CAPSA adds to their transitional housing rescue plan

Dell Loy Hansen (left) gets interviewed in the garage of one of the new transitional housing units for CAPSA. Jill Anderson (center), executive director of CAPSA, and Kari Hale (right), Hansen's daughter, wait for their turn to be interviewed.

LOGAN – Another CAPSA transitional housing neighborhood, Independence Way, was introduced to the public Friday in an open house and ribbon cutting ceremony. Some 60 people came to support the organization and their effort to stop abuse and transition damaged individuals and families to a place where they can get the help they need.

Dell Loy Hansen talks about the opening of Independence Way Friday.

Jill Andersen, CAPSA executive director, told those in attendance that in the beginning they took phone calls only. Then people within the organization took people into their own homes.

“I was in Elements at a table with trying to figure out how to get some programs going when Dell Loy passed by and asked us what we were doing,” she said. “I told him what I was trying to do and he sat down and within 20 minutes he showed us how to get it done.”

Since that time Hansen has been involved in the evolution of CAPSA helping it to become arguably the best transitional housing program in the Beehive State and a national model for taking care of domestic violence survivors.

Hansen and his Dell Loy Hansen Family Foundation have partnered with Anderson’s organization for some 20 years.

Kari Hale is COO of the Dell Loy Hansen Family Foundation, which donated $100,000 to fill in the caps when participants need an emergency boost if something like a car or appliance breaks down. It’s a grant to fill in the gaps.

The five new single level homes were built adjacent to a fourplex to be used by CAPSA to transition their clients by giving them the therapy, education and pathway into the workforce.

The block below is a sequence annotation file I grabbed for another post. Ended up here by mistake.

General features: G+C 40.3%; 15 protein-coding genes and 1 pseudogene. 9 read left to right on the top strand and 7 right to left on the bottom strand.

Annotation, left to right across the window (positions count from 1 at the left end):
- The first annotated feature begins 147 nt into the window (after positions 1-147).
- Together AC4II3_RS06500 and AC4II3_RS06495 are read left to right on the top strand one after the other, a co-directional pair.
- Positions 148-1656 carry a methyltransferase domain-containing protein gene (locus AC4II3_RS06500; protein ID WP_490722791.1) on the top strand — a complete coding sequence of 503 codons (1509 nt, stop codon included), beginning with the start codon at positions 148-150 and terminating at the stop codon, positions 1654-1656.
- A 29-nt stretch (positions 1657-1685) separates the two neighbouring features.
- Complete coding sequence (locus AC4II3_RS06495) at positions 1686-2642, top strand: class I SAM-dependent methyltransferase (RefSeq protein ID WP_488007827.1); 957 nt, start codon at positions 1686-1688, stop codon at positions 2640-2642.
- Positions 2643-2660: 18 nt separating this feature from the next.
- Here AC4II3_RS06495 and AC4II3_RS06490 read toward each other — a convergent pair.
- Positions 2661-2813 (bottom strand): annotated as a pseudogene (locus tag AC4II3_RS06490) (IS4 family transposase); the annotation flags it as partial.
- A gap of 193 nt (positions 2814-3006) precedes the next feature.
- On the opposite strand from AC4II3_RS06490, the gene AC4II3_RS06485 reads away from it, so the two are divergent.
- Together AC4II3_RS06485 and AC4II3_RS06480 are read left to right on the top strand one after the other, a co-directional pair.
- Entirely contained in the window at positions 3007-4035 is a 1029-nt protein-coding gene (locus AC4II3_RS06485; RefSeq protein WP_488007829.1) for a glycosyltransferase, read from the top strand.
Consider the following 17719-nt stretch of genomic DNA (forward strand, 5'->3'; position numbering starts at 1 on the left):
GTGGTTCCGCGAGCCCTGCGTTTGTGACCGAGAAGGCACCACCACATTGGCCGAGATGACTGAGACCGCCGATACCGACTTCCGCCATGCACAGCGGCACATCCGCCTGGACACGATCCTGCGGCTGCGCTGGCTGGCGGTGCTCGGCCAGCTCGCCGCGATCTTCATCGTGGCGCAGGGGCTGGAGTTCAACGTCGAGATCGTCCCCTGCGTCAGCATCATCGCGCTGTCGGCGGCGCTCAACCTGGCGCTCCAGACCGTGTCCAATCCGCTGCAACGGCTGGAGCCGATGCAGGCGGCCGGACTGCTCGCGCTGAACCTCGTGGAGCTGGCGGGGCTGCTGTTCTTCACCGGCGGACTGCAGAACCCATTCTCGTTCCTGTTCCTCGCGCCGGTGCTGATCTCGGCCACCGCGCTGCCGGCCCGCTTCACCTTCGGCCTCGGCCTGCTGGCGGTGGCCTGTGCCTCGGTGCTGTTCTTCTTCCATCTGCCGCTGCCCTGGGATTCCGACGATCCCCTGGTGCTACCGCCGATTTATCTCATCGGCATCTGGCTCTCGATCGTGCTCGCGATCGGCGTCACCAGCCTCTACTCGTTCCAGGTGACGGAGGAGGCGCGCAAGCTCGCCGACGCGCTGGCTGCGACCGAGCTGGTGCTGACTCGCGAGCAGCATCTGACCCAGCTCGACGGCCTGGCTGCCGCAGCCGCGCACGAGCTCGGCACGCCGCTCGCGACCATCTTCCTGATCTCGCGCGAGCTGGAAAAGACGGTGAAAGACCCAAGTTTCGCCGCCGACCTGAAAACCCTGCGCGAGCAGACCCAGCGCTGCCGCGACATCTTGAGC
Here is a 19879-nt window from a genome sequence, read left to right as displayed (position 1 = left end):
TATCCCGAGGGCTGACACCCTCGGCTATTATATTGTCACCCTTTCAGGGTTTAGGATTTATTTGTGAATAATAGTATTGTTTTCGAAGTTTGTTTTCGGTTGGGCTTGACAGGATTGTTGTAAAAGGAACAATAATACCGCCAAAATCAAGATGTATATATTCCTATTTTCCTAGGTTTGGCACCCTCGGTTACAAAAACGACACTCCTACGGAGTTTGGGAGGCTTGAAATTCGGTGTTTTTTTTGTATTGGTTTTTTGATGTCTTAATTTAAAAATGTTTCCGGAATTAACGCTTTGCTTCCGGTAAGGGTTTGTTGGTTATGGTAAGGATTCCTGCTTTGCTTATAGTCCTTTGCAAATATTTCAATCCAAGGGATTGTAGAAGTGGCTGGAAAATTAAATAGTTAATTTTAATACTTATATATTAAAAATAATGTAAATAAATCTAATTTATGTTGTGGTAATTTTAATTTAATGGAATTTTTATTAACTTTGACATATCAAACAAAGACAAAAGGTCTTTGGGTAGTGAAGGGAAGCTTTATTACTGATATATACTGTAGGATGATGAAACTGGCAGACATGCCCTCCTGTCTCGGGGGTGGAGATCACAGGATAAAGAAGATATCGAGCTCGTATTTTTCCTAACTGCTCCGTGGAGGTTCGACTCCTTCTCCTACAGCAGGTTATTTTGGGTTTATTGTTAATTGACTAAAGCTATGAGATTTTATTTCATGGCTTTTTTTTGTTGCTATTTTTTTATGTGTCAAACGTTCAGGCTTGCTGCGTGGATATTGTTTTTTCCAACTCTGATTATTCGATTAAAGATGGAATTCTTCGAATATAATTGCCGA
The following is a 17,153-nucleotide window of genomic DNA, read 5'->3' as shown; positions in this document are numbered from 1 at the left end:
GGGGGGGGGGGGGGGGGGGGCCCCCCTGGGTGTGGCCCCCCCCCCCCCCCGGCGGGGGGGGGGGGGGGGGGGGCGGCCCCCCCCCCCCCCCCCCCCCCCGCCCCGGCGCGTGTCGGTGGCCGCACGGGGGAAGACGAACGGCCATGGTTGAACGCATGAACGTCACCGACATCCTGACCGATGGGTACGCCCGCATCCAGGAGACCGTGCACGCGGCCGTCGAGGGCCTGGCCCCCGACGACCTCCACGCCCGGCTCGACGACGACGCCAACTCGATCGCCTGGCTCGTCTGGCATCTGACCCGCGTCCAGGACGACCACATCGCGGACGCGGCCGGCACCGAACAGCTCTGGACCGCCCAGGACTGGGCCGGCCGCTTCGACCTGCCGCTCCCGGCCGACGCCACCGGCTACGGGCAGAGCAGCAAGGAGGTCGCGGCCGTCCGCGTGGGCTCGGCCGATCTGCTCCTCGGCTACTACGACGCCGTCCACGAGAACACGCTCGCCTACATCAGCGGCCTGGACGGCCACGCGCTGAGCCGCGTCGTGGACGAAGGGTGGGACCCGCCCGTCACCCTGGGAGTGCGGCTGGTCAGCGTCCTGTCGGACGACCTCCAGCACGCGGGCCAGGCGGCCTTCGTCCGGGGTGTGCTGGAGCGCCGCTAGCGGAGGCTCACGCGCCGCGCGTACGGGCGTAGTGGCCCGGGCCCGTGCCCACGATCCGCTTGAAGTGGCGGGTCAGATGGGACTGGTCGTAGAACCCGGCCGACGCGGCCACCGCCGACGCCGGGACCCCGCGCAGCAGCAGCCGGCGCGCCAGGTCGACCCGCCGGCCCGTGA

CAPSA dignitaries cut the ribbon for the opening of Independence Way Friday. An open house was held showing five homes dedicated to transitional housing.

Wasatch Group CFO Scott Stettler is also a CAPSA board member. He was the master of ceremonies at the ribbon cutting.

“Dell Loy can make money with his 53 businesses,” he said. “But when he gets involved in causes like CAPSA it is because it gives him a purpose.”

Independence Way is not just a shelter, it is transitional housing to help people stabilize themselves and end the cycle of abuse, Stettler said.

“A lot of Wasatch Group’s employees are involved with CAPSA one way or another,” he said. “It’s a great organization that helps a lot of people.”

Logan City Mayor Holly Daines spoke about the long-standing relationship between the Logan City Police Department and CAPSA.

Dell Loy Hansen complemented Daines for her commitment to CAPSA.

Sometimes it is unpopular to build low income homes and politically it is not easy to do, he said. But Daines has been a champion of helping low income and transitional housing, he added.

Five new homes on Independence Way will give five families housing for a new beginning after escaping domestic violence.

Independence Way is the second managed transitional housing neighborhood boosting the organization to 21 homes. Currently, CAPSA is supporting 40 families throughout Cache Valley with housing subsidies, publicly supporting, and educating survivors of coercive life-threatening behavior by a spouse or other family member.

CAPSA is currently expanding the square feet of their outreach services building attached to their main office.

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